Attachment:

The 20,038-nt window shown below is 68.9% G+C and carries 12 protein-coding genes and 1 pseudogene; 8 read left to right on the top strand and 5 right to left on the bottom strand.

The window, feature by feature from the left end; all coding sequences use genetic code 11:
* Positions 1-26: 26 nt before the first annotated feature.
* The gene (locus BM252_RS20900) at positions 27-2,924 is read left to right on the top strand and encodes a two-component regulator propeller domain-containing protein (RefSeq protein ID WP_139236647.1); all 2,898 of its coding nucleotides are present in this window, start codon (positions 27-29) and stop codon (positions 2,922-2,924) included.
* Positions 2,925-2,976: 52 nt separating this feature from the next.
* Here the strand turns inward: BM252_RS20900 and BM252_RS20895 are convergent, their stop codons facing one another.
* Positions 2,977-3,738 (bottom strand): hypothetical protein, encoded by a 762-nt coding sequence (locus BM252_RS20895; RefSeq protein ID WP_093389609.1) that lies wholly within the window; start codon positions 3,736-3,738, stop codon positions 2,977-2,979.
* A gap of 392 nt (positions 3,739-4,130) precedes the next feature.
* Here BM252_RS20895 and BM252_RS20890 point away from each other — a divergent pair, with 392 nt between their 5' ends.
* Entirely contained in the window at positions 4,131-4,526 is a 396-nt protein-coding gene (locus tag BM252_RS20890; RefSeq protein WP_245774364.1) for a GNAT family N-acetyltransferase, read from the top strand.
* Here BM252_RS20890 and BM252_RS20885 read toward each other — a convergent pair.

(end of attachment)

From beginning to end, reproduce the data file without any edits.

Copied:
The 20,038-nt window shown below is 68.9% G+C and carries 12 protein-coding genes and 1 pseudogene; 8 read left to right on the top strand and 5 right to left on the bottom strand.

The window, feature by feature from the left end; all coding sequences use genetic code 11:
* Positions 1-26: 26 nt before the first annotated feature.
* The gene (locus BM252_RS20900) at positions 27-2,924 is read left to right on the top strand and encodes a two-component regulator propeller domain-containing protein (RefSeq protein ID WP_139236647.1); all 2,898 of its coding nucleotides are present in this window, start codon (positions 27-29) and stop codon (positions 2,922-2,924) included.
* Positions 2,925-2,976: 52 nt separating this feature from the next.
* Here the strand turns inward: BM252_RS20900 and BM252_RS20895 are convergent, their stop codons facing one another.
* Positions 2,977-3,738 (bottom strand): hypothetical protein, encoded by a 762-nt coding sequence (locus BM252_RS20895; RefSeq protein ID WP_093389609.1) that lies wholly within the window; start codon positions 3,736-3,738, stop codon positions 2,977-2,979.
* A gap of 392 nt (positions 3,739-4,130) precedes the next feature.
* Here BM252_RS20895 and BM252_RS20890 point away from each other — a divergent pair, with 392 nt between their 5' ends.
* Entirely contained in the window at positions 4,131-4,526 is a 396-nt protein-coding gene (locus tag BM252_RS20890; RefSeq protein WP_245774364.1) for a GNAT family N-acetyltransferase, read from the top strand.
* Here BM252_RS20890 and BM252_RS20885 read toward each other — a convergent pair.